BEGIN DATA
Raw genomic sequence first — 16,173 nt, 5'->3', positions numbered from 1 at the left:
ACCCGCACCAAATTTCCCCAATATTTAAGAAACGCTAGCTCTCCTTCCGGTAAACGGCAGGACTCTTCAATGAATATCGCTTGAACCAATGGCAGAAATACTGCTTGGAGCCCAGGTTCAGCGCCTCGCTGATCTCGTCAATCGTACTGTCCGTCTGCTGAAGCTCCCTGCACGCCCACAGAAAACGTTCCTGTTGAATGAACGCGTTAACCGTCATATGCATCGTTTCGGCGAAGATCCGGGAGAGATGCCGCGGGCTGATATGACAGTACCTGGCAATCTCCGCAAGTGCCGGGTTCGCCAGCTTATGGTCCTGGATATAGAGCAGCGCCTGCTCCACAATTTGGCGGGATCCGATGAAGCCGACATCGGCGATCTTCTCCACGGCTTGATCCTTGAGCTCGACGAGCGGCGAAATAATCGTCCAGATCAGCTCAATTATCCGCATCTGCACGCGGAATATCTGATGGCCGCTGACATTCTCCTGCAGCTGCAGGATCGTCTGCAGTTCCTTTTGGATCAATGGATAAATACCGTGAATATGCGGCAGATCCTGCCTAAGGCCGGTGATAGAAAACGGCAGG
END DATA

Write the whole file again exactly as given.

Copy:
Raw genomic sequence first — 16,173 nt, 5'->3', positions numbered from 1 at the left:
ACCCGCACCAAATTTCCCCAATATTTAAGAAACGCTAGCTCTCCTTCCGGTAAACGGCAGGACTCTTCAATGAATATCGCTTGAACCAATGGCAGAAATACTGCTTGGAGCCCAGGTTCAGCGCCTCGCTGATCTCGTCAATCGTACTGTCCGTCTGCTGAAGCTCCCTGCACGCCCACAGAAAACGTTCCTGTTGAATGAACGCGTTAACCGTCATATGCATCGTTTCGGCGAAGATCCGGGAGAGATGCCGCGGGCTGATATGACAGTACCTGGCAATCTCCGCAAGTGCCGGGTTCGCCAGCTTATGGTCCTGGATATAGAGCAGCGCCTGCTCCACAATTTGGCGGGATCCGATGAAGCCGACATCGGCGATCTTCTCCACGGCTTGATCCTTGAGCTCGACGAGCGGCGAAATAATCGTCCAGATCAGCTCAATTATCCGCATCTGCACGCGGAATATCTGATGGCCGCTGACATTCTCCTGCAGCTGCAGGATCGTCTGCAGTTCCTTTTGGATCAATGGATAAATACCGTGAATATGCGGCAGATCCTGCCTAAGGCCGGTGATAGAAAACGGCAGG